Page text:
There’s a falafel restaurant near where I live that I stopped going to because the quality of the food started going downhill and they compensated by simply pilling more and more salad onto the plate, mentality being that so long as they gave you a mountain of food you couldn’t possibly complain. Feels like a metaphor for HAD. I remember the days where I used to read every single article on this site, and actively participate in discussions in the comments. Nowadays you make a single comment on a semi-interesting article that popped up on your feed and then when you come back to it a day later you have to dredge through all the pages of irrelevant crap that’s been posted in the interim trying to find that one article.

Ordinarily I’d think “well, the huge amount of noise probably attracts more visitors and that’s why they do it”, but I suspect gas in stomach that’s not the case. I’ve been featured on HAD three times: the first time took down my site within minutes, the second time I was ready, but it still wound up costing me quite a bit in host fees. The third time I saw a momentary blip in traffic gas stoichiometry that lasted a couple of hours, and that was it.

I know it’s much easier to trash something than it is to propose a solution, so my suggestion is this: go back to the good old days where only actual hacks and high-quality contents get featured on your RSS feed. Then expand/rework the “If You Missed It” section to include all the other stuff, which we can then casually glance through once we’re here. Either way, something’s gotta give.

Taking a step back and looking through his project goals, it wouldn’t be a far stretch to achieve most (if not all) of them using a Raspberry Pi – but instead of running Linux, look at programming it at the most basic level – bare metal. Yes, this means investing time into learning how to program bare metal – but guess what – isn’t THAT what he’s talking about? All the fun is learning a new platform, talking to the hardware directly – not through Linux. You want C64 basic then stick it on there!

In a way, this is exactly what I’ve been through myself. I’ve created gas density units a few hardware projects based on 6502/Z80 and the biggest stumbling block has been modern video output. Want HDMI – get ready for pain and prepare yourself for using FPGA – you can’t avoid gas in oil car it. I have all the Gameduino’s and other types, but in the end it’s down to cost. You can’t easily create a retro platform that works on modern hardware and interfaces to modern equipment. Myself, I’ve moved on from the pain and I’m now happily creating retro-style arcade games on a Pi Zero in bare metal. It’s not hard and it’s extremely rewarding.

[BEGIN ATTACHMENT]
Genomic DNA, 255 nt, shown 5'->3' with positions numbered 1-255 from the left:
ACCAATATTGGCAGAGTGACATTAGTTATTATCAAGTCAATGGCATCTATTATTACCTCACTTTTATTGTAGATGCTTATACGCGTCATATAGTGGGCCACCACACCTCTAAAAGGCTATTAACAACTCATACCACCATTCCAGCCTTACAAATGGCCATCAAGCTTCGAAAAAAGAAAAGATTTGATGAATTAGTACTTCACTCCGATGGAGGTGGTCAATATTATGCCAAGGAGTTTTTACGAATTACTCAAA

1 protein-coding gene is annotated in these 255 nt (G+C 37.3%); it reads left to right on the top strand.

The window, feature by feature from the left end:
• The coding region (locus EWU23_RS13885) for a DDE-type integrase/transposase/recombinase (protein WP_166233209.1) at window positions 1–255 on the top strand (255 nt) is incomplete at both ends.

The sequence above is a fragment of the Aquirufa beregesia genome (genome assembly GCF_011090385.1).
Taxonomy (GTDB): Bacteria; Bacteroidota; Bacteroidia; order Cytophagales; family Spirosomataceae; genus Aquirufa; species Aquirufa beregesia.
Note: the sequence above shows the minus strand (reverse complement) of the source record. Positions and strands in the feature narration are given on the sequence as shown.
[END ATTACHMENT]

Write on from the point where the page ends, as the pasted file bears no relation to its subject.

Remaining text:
Agreed, pumping the video out was what gave shape to all those early designs. You could try to minimize your MSI (that’s 74xx, kiddies) count like Woz and end up with oddball memory mapping. You could try to be accommodating as possible of the CPU and arkla gas phone number end up with unimpressive video specs, seen in any 6809+6847 system. You could damn the video so your Z80 could full speed ahead and accept ‘snow’ in return. Or do like the C64 and insidiously steal the bus every 8th scan line to suck in another 40 bytes for the next character row. One side or the other always took a hit for the other, in some way.

When you think about it, video (in that day anyway) was really nothing more than a synchronous serial output, running at a rate high enough to nearly saturate common RAM bandwidth, so of course it had to be front and center in the design process. (And a damned funny thing to do, too, considering that gaz 67 sprzedam the overall rate of change in that signal was normally so *low*, but hey, CRTs, and I digress)

So, yeah, it’s not Truly retro unless it’s going to output RS170 or NTSC or PAL, and drop signal into an oldey-timey particle accelerator display. No, I’m not trying for snark. If the goal is to get into that particular flavor of knowing every last corner, that decidedly driven by 120..250ns RAM and CRT limitations flavor, you’re right, it needs to reproduce this sort of trade-off.